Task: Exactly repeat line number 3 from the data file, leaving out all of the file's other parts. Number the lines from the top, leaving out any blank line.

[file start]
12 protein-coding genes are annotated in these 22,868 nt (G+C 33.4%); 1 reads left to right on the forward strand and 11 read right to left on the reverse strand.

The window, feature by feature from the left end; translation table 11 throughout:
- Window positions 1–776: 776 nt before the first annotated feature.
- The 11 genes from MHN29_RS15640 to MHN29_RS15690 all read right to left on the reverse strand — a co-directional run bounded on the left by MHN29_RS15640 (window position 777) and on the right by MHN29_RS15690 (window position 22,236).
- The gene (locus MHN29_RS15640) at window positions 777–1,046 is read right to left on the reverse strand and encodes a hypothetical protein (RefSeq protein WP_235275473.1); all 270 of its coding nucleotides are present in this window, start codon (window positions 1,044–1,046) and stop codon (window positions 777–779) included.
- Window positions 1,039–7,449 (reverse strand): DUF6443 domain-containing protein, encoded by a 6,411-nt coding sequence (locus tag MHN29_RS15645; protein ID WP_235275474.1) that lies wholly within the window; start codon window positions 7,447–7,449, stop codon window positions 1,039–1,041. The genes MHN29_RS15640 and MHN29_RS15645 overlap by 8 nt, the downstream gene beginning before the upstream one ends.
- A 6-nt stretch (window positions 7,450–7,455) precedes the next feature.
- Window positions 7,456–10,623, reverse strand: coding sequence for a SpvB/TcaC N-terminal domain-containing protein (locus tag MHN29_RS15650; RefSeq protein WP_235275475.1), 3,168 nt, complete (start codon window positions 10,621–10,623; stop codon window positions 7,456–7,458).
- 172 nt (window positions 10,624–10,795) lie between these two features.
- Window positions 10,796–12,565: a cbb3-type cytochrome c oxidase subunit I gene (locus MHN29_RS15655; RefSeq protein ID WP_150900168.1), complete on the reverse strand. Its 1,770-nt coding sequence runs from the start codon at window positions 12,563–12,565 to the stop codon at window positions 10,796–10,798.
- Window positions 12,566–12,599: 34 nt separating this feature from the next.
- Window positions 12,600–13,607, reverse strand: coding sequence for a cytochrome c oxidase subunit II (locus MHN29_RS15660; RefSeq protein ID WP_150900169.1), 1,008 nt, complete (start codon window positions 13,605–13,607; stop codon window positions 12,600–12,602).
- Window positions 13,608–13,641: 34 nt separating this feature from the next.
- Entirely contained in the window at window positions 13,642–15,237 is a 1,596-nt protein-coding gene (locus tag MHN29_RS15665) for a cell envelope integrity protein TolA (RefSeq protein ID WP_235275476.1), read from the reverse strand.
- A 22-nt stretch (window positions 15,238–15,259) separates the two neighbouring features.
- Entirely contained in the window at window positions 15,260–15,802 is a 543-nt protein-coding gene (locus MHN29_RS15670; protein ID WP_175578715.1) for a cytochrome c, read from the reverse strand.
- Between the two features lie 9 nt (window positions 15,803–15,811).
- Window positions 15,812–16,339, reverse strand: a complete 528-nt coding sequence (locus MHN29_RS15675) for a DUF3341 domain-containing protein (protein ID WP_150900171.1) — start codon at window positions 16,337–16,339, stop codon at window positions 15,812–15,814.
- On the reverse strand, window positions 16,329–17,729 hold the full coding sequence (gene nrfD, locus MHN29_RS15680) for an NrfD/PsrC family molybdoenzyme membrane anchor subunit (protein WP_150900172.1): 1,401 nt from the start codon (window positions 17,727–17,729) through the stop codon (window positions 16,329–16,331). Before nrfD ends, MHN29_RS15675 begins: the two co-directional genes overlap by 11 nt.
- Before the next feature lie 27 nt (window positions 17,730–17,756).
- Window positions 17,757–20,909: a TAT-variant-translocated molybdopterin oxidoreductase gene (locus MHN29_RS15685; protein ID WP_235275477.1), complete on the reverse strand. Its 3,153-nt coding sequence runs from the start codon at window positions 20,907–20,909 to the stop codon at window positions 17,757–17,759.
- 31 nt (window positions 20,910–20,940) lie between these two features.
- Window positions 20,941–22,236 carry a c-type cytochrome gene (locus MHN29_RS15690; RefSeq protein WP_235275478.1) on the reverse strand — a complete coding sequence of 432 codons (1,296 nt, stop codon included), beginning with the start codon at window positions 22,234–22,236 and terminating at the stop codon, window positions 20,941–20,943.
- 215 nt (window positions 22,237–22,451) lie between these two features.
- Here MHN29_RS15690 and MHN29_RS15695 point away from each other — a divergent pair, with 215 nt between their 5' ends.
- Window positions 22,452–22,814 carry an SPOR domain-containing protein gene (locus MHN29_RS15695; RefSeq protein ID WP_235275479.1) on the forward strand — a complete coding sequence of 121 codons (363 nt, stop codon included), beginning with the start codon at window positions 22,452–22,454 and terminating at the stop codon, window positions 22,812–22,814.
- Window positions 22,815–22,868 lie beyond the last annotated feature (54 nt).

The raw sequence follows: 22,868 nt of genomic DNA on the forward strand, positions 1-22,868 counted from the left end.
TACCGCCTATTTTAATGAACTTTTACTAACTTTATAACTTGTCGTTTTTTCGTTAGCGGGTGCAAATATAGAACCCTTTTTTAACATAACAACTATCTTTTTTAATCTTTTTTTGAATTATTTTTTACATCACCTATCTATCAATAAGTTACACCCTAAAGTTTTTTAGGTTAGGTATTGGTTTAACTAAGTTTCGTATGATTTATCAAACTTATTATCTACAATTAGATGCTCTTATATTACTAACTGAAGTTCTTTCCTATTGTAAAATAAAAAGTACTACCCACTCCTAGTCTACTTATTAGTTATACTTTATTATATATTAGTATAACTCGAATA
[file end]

- Window positions 1–776: 776 nt before the first annotated feature.